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I went with Mustang GT500 rear brakes on my race car.  Silvermine sells the mounting brackets and the rotors are vented.  The calipers and rotors are from a S197 Mustang GT500.  From everything I've read, the Maxima and 240SX rear disc conversions don't have enough stopping power to match the front vented Toyota 4x4 caliper/Z31 rotor setup.  Unfortunately, I will never get the chance to try my new brakes before I sell the race car, so I can't give a review.  I will try to upload some pics of my setup later.

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Captain Obvious, thank you for the list! I will keep it in the event I go in that direction. One of the many decisions forthcoming.

I'm going to start looking at conversions soon.

Jeff G, Good intel on the various availability of brake set ups. 

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Glad to help.

Oh, and BTW... There's a guy here on the forum @S30Driver currently parting out a 78. I don't know what his plans are for the car, but he would have the backing plates and parking brake arms you need.

And full disclosure... He'll give me a 10% finders fee for parts he sells you.   LOL  He doesn't know if yet, but he will.  :ph34r:

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I rebuilt all suspension a while back, put the rears back together, thinking I "may" upgrade to discs some day. Well, now I'm undoing everything to upgrade to discs. My advice: just do it now. Rear brakes are not that effective anyway, but might as well upgrade to something easier to maintain than looking for new wheel cylinders down the road. Just my .02.

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9 hours ago, Captain Obvious said:

Glad to help.

Oh, and BTW... There's a guy here on the forum @S30Driver currently parting out a 78. I don't know what his plans are for the car, but he would have the backing plates and parking brake arms you need.

And full disclosure... He'll give me a 10% finders fee for parts he sells you.   LOL  He doesn't know if yet, but he will.  :ph34r:

My plans are to get it out of the driveway as soon as possible!   Just mainly the glass left to come out.

Do you want your commision sent to your usual off shore account or added to your Zcon beverage budget?   LOL

78 Parts.jpg

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If it doesn’t work out with the money transfer to the off shore account I have a set. Just a backup plan if needed. 😂😂😂

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10 hours ago, S30Driver said:

My plans are to get it out of the driveway as soon as possible!   Just mainly the glass left to come out.

Do you want your commision sent to your usual off shore account or added to your Zcon beverage budget?   LOL

78 Parts.jpg

You are the man, man. 3 car garage with a Z in front. I recently read that's a sickness like a @Diseazd. LOL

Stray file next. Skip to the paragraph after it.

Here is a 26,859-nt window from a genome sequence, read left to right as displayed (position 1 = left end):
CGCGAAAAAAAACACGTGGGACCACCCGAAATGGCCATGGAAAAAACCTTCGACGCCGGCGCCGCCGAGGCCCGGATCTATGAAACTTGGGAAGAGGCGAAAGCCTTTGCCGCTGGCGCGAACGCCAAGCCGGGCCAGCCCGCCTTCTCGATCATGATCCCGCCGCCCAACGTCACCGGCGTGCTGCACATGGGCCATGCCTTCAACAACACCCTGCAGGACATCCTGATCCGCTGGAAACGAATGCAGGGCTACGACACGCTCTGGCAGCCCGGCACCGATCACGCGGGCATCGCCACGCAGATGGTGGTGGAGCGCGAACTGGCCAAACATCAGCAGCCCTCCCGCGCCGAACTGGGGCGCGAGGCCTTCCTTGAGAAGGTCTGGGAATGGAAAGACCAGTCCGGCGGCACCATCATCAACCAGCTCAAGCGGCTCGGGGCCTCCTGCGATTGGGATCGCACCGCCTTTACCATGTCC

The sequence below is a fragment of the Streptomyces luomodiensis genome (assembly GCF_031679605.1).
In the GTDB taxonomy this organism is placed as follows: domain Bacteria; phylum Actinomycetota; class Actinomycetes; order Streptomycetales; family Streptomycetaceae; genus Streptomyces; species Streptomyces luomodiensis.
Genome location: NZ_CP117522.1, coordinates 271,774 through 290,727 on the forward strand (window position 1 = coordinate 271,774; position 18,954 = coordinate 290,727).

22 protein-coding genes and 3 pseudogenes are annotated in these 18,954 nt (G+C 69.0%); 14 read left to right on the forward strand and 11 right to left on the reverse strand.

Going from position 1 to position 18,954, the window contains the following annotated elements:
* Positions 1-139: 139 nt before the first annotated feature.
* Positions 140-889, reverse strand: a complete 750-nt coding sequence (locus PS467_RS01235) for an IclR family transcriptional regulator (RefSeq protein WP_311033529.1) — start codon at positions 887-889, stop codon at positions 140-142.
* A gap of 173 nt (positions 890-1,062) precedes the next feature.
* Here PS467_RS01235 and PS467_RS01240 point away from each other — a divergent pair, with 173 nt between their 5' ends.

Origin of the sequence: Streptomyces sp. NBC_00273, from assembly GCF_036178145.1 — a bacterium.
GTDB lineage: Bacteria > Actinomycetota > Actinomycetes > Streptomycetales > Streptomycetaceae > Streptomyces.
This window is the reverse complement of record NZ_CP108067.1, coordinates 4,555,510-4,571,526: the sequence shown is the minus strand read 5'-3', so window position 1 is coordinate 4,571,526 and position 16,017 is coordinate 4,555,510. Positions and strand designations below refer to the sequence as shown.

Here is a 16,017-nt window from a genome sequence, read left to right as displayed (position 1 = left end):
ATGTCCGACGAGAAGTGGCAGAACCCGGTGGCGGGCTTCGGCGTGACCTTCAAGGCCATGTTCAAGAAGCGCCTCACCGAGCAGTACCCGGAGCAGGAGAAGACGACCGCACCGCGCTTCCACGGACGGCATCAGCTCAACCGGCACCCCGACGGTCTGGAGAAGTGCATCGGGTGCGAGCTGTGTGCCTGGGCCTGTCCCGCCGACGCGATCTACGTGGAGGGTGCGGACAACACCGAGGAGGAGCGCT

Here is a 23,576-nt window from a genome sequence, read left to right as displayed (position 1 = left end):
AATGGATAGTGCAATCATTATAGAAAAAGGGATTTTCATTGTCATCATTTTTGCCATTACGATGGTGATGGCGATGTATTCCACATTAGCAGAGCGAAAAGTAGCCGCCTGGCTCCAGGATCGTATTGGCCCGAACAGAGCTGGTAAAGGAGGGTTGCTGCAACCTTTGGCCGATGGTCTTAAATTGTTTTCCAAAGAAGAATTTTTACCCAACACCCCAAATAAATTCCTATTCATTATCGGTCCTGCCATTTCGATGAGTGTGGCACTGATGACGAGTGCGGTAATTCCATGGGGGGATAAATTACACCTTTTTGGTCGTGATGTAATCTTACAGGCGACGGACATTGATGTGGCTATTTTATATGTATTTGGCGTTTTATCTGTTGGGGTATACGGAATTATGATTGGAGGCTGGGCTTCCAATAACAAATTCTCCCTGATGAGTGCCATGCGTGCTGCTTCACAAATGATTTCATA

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  • 1 month later...

I am just past this point in the disassembly of my rear suspension. Kind of in the same boat as the OP, don't want to just start hammering away on parts and end up breaking something.

I cannot get the inner bearings to budge. Tried the drift pin method in the restoration book, no luck whatsover. Any suggestions? First time Datsun tearer-aparter here. TIA.

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35 minutes ago, MrScott said:

I am just past this point in the disassembly of my rear suspension. Kind of in the same boat as the OP, don't want to just start hammering away on parts and end up breaking something.

I cannot get the inner bearings to budge. Tried the drift pin method in the restoration book, no luck whatsover. Any suggestions? First time Datsun tearer-aparter here. TIA.

Can you recap?  I assume you cut the stakes off the nuts, removed the nuts and then used a slide hammer to get the stub axle out?  With the stub axle out, the bearings should come out fairly easily with a brass drift and hammer.  Is this what you have done so far?  When I did mine, the inner and outer bearings stayed in the knuckles and the stub axles came out with no bearings.  I've done others where the outer bearings will stay on the stub axle when it's removed.

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3 hours ago, Jeff G 78 said:

Can you recap?  I assume you cut the stakes off the nuts, removed the nuts and then used a slide hammer to get the stub axle out?  With the stub axle out, the bearings should come out fairly easily with a brass drift and hammer.  Is this what you have done so far?  When I did mine, the inner and outer bearings stayed in the knuckles and the stub axles came out with no bearings.  I've done others where the outer bearings will stay on the stub axle when it's removed.

Sorry, I should have provided more detail. The car is totally disassembled at this point. I am now taking all of the suspension components apart to rebuild/refresh. The stub axle came right out with a couple of good whacks with a hammer (with a piece of steel on top taking the direct blows of course). Outer bearings went out with the stub axle, but the inner bearings just don't want to move.

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Did you pry the grease seal out first?  If not, the bearing will not come out. My seals were very difficult to get out. If you did already extract the seals, make sure your drift is on the race and not the stop which is part of the hub.